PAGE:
Conner M. Cogswell, a Pittsburgh attorney in private practice, prepared the $1 deed from St. Clair Improvement Co. to the Fuges, recorded it in August 2014, and prepared the statement of value, but declined to answer questions about St. Clair’s stockholders or board members, saying he was not authorized to do so by his client.
On March 5, 2015, the improvement company filed a “change of registered office” form to the Pennsylvania Department of State, naming Registered Agent Solutions Inc., a national firm that handles legal correspondence for business entities, as its new office provider.
Registered Agent Solutions declined to identify SCIC’s board members or acknowledge the company is a client, citing a confidentiality policy.
The rights are sold
On Sept. 9, 2016, Lloyd and Dorothy Fuge sold the oil and gas rights they’d acquired to EQT Production Co. for $2,784,100. Ira Weiss, a former law partner and longtime friend of Mr. Fuge, represented him in the transaction.
Asked how the sale to EQT came about, Mr. Fuge said the company approached him, but declined to speak of it further.
“They asked me to not discuss this,” he said. “They feel that they’re in business, and if I divulge things their competitors may have a better idea how to approach leasing and compete more efficiently.”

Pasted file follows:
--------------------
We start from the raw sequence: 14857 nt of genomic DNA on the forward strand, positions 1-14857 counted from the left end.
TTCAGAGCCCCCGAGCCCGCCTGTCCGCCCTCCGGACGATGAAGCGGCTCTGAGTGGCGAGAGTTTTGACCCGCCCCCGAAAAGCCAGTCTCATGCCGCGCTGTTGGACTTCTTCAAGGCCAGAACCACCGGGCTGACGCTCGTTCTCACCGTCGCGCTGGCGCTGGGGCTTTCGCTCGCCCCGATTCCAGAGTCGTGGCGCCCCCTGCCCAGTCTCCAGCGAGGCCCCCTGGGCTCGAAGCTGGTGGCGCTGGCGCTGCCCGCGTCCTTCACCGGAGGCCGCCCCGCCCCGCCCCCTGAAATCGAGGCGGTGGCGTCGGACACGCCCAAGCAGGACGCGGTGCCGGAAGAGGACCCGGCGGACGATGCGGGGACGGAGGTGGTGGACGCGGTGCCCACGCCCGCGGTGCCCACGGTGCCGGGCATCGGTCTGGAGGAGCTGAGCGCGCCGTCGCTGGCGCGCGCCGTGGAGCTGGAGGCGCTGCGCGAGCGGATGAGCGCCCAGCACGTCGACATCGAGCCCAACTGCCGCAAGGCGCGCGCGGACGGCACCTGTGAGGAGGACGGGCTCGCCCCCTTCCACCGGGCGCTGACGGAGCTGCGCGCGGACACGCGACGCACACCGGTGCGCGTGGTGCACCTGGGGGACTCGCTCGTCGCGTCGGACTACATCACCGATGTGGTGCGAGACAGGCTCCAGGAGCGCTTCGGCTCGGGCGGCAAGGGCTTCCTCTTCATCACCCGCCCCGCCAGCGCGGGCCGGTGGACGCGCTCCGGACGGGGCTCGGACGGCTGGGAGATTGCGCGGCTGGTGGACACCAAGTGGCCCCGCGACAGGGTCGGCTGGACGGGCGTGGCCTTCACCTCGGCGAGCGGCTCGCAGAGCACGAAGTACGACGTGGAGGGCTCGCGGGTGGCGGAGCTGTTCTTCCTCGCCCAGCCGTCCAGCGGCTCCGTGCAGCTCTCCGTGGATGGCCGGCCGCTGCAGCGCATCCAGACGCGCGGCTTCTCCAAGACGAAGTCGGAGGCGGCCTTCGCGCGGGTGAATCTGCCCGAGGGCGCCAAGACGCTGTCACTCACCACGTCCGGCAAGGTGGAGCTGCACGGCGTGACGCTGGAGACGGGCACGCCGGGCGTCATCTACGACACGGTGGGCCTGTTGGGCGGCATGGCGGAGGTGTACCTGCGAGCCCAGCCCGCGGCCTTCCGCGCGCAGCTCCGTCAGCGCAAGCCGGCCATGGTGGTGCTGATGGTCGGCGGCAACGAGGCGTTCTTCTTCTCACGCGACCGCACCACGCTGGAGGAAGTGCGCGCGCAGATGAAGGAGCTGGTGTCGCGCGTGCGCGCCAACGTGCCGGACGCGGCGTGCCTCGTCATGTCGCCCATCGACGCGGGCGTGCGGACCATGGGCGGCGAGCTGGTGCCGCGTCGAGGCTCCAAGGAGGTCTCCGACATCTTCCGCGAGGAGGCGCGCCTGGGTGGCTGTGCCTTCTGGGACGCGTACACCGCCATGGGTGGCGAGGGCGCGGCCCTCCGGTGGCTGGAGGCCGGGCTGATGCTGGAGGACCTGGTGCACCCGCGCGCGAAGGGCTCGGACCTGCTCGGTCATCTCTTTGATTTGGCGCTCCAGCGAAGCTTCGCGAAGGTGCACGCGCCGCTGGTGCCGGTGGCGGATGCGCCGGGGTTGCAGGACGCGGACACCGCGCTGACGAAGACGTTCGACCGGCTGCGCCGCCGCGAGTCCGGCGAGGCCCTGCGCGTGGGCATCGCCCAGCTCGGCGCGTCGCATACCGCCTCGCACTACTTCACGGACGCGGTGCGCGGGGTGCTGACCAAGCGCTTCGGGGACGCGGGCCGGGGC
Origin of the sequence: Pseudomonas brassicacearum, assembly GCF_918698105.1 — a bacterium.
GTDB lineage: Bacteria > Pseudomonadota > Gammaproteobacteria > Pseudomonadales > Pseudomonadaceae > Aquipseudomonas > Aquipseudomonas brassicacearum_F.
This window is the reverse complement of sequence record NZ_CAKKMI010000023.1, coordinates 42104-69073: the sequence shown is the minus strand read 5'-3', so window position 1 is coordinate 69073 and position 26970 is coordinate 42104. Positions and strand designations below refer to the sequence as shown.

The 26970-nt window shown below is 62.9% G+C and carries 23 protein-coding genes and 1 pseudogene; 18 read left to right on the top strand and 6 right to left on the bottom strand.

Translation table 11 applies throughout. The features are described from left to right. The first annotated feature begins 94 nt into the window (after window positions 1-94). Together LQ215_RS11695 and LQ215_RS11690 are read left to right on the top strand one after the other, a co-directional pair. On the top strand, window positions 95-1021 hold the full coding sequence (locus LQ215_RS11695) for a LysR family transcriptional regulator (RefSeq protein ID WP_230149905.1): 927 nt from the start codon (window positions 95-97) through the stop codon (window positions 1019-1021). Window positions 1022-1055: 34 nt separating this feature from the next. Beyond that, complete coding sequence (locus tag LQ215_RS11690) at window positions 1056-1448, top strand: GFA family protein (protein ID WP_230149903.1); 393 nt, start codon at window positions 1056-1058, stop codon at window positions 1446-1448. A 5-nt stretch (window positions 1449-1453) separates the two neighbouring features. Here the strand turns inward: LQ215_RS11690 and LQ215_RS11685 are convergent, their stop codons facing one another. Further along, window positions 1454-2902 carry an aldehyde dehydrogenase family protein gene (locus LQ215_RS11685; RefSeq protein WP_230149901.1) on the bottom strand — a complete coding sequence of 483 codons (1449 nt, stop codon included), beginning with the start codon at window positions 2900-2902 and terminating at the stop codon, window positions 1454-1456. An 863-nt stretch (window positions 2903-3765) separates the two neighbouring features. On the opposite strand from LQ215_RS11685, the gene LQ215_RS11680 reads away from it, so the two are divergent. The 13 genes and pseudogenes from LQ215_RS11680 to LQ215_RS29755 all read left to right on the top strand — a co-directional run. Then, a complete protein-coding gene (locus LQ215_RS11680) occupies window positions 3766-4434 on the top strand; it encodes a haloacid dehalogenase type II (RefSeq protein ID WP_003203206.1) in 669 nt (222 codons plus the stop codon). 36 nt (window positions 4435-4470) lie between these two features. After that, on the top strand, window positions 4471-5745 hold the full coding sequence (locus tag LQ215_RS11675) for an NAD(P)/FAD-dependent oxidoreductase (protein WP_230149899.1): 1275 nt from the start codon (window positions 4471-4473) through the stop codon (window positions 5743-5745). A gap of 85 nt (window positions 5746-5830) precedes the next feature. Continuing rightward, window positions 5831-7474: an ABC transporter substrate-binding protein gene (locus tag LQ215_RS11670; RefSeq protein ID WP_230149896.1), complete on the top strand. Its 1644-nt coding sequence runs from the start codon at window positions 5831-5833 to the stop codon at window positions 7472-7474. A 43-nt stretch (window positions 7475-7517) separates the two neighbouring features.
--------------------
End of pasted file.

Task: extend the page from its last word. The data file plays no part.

In response to detailed questions about the sale and its gas development plans, Linda Robertson, an EQT spokeswoman, issued a statement saying its land dealings with individual landowners, associations and organizations are confidential, and its well development and drilling plans for the area “have not been determined.”
In addition to the purchase of mineral rights from Mr. Fuge, EQT since August 2009 has bought or leased mineral rights under more than 4,000 parcels of land in Forward, Jefferson Hills, Elizabeth, West Elizabeth, Lincoln, Dravosburg, Liberty, White Oak, Plum, West Mifflin and Churchill.
In its 2017 “Operational Forecast,” a public document on the gas company’s web page, EQT said it plans to drill 119 Marcellus Shale gas wells with an average lateral (horizontal) length of 7,000 feet this year, 76 of those in its “core” Pennsylvania acreage. It already has drilled wells on three pads in Forward and has a permit for a fourth pad but has drilled no wells yet. The company also has permits to drill on pads in Jefferson Hills and Elizabeth.
The state Department of Environmental Protection has approved 11 as-yet-undrilled wells for EQT’s Bickerton well pad, located near a residential Jefferson Hills neighborhood and the Tepe baseball and soccer field. The pad, which could eventually contain up to 16 wells, is just 1,300 feet from Clairton’s western border